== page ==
Taking it All in: The Inclusive Nature of a Miglin Analysis
Tessema v. Hagos 2017 ONSC 2438
This case reviewed some of the themes in Miglin v. Miglin in order to determine whether a separation agreement can or ought to be set aside. Ultimately it followed the tests and analyses set out therein.
The parties separated after 19 years of marriage and two children, with the children moving in with their father after the separation. The spouses entered into a separation agreement which stated that he would waive any entitlement he had to the mother’s property in Ethiopia, and dis-entitled her to spousal support or any share in his pension. The mother would not have to pay child support.
The mother then sought to have the agreement set aside, seeking equalization and spousal support. The setting aside of a separation agreement invokes an analysis set out in Miglin v Miglin. The trial judge found that while there was no reason to hold the contract invalid on its face, he would not uphold her waiver of support. He cited a lack of compliance with the objectives of the Divorce Act. He therefore ordered that the mother pay child support, and that the father pay her spousal support. The two amounts would offset each other for a net amount payable by the father of $787 per month. The father appealed.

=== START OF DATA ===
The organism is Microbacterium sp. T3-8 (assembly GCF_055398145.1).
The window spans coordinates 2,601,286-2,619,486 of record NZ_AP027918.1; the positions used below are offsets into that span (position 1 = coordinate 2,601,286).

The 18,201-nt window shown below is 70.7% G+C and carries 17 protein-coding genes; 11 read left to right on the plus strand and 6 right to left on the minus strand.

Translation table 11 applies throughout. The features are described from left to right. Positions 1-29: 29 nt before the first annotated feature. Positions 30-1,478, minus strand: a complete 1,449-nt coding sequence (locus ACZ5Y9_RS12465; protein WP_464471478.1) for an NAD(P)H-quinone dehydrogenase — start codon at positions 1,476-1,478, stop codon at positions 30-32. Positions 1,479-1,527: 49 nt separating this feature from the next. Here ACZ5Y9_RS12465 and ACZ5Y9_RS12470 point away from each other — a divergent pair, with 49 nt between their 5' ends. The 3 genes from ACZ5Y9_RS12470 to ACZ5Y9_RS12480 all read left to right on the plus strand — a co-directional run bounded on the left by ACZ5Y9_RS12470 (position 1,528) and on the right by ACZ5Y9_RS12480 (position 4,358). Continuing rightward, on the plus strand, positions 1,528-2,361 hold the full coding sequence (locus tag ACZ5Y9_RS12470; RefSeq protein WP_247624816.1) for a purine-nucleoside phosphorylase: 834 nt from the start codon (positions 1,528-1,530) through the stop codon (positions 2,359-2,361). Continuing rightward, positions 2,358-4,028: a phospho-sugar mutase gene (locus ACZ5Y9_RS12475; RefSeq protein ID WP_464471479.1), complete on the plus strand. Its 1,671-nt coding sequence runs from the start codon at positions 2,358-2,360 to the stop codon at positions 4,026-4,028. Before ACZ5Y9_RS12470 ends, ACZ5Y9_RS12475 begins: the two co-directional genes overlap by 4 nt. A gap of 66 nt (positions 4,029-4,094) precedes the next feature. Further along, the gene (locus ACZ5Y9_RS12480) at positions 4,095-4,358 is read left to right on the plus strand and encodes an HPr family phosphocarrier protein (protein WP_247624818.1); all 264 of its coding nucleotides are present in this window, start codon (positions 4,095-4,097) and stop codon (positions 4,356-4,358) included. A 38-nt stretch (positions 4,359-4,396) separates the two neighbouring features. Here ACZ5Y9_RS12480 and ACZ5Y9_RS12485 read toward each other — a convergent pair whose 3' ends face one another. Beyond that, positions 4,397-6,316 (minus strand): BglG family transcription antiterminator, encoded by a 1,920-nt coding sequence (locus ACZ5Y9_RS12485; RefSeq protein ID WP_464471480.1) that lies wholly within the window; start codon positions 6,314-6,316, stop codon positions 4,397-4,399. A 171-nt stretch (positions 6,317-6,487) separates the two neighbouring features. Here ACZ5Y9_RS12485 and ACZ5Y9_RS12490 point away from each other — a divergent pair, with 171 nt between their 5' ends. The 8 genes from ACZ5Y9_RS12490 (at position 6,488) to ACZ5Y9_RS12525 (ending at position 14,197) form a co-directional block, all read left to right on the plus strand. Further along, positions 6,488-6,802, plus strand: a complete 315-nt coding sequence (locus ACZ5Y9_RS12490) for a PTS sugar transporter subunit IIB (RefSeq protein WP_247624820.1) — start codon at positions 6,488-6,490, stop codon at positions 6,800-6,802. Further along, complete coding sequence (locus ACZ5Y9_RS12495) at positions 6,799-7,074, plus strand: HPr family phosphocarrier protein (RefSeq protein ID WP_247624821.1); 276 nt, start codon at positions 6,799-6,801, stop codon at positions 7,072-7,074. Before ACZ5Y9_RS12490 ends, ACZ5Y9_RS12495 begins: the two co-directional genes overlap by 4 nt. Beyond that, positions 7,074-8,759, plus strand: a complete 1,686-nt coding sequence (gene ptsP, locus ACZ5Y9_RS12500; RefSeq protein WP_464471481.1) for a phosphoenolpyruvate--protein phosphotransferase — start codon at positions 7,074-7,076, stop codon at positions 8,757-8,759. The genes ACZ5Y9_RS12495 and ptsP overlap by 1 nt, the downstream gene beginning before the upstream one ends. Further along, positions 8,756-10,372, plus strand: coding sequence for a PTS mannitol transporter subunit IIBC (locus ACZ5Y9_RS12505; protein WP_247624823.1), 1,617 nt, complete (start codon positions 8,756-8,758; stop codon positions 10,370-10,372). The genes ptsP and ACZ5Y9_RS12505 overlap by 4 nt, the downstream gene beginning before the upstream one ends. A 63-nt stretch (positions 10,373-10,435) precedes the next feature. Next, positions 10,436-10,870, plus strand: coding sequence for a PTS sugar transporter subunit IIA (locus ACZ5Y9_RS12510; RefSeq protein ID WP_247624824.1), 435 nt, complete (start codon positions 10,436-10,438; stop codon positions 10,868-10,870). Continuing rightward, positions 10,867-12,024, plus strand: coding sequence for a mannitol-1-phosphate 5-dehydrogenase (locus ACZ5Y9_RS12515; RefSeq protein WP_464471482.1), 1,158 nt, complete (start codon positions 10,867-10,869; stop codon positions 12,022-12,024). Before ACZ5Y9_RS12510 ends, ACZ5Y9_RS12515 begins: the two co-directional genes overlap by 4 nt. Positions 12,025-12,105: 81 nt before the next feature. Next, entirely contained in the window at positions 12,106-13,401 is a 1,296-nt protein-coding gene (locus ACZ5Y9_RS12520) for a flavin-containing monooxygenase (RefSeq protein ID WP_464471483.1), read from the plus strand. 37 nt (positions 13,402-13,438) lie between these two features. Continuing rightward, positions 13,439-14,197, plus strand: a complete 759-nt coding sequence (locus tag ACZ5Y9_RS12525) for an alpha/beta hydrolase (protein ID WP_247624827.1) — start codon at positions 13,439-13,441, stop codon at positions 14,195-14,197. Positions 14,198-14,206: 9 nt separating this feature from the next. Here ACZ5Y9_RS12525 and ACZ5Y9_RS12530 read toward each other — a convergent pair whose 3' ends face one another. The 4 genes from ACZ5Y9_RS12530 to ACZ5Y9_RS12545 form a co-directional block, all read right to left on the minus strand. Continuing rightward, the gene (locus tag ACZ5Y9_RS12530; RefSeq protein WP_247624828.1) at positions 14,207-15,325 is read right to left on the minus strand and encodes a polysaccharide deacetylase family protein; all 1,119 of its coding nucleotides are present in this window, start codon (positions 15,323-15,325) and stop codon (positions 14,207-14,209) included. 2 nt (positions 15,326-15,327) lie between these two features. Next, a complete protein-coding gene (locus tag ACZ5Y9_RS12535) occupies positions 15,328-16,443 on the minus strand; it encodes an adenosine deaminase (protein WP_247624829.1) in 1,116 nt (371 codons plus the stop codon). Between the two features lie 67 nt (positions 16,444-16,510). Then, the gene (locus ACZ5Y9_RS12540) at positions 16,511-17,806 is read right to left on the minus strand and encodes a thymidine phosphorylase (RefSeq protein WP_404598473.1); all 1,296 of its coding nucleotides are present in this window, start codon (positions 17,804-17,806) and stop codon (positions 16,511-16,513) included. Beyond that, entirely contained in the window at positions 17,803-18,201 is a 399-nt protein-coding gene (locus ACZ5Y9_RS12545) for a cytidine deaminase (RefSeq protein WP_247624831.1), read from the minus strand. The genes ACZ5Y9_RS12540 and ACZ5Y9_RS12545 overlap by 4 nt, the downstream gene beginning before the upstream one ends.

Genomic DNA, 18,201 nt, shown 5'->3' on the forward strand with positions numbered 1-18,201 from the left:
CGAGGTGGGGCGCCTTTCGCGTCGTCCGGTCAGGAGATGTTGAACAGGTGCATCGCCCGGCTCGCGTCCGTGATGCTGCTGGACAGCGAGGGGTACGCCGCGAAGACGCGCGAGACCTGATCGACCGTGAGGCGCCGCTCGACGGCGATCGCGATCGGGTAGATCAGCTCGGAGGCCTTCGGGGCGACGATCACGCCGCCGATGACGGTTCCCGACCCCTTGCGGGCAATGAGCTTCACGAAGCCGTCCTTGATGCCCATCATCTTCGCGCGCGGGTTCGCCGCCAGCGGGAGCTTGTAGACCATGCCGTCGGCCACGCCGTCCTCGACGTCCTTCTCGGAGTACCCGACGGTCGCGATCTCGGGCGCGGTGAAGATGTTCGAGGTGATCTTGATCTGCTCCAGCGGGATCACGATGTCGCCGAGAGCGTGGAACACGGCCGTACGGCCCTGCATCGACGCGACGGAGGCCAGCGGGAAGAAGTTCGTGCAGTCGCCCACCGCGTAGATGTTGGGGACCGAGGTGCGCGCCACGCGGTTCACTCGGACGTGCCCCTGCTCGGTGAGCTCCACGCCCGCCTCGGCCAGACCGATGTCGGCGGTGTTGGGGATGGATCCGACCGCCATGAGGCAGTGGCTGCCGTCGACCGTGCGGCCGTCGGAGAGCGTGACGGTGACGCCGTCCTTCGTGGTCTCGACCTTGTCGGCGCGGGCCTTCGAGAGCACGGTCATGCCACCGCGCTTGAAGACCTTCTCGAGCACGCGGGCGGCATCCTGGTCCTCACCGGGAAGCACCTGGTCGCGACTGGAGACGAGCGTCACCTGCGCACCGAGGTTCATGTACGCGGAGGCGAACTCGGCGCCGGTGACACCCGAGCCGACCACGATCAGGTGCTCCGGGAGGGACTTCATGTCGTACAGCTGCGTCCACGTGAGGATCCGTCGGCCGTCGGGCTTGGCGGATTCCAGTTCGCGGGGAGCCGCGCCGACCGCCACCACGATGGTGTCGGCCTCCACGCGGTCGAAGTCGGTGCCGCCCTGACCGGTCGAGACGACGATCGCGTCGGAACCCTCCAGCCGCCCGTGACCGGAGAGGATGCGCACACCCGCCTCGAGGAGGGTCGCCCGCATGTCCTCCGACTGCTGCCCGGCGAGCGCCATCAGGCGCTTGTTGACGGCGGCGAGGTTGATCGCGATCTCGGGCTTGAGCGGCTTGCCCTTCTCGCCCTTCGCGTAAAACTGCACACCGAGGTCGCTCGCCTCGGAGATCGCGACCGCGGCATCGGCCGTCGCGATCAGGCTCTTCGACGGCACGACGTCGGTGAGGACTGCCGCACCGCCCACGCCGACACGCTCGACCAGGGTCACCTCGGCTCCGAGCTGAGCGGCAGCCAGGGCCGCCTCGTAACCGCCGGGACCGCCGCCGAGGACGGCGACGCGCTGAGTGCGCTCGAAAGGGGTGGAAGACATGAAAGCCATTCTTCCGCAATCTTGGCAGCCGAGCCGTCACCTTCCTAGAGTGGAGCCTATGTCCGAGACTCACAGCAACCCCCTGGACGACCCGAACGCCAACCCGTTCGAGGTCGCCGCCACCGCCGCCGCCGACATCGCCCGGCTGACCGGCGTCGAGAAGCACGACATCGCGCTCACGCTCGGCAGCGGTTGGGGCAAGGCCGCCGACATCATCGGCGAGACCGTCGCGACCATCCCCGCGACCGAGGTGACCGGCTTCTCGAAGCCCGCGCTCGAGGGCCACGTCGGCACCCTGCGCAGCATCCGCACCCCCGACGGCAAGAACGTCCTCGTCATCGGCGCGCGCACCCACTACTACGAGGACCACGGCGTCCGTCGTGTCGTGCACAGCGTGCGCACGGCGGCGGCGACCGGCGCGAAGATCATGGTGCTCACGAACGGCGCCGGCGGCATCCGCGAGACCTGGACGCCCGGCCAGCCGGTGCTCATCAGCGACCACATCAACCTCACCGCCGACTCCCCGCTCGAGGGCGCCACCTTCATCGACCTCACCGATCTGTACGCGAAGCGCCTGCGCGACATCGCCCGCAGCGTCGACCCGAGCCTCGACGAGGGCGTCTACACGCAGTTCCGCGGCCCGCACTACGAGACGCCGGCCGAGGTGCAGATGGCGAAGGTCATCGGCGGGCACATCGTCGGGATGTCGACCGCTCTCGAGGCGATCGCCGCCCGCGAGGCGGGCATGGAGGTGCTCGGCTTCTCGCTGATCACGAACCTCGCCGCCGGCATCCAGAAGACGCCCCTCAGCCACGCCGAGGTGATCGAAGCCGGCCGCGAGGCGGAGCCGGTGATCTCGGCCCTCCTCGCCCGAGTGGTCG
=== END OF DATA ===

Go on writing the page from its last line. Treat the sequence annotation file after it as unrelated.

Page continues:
The judge allowed the father’s appeal in this instance because the trial judge was required to determine whether the separation agreement as a whole was in substantial compliance with objectives of the Divorce Act. By focusing on the terms surrounding spousal support and whether they complied with the spousal support guidelines, the judge failed to take into account several factors that give context to the agreement. Such factors include other terms of the contract, her means at the time that the agreement was formed and whether or not there had been a change in circumstances since then.
In spite of waiving support, the mother was not in financial ruin, given that she was receiving benefit from two rental properties in Ethiopia and did not have to pay child support. Therefore, the way that the separation agreement was structured overall did appear to comply with the objectives of the Act. The appeal court found that the trial judge erred firstly in awarding spousal support in light of the mother’s contractual waiver of spousal support, and secondly in the implementation of child support payments that the father did not request.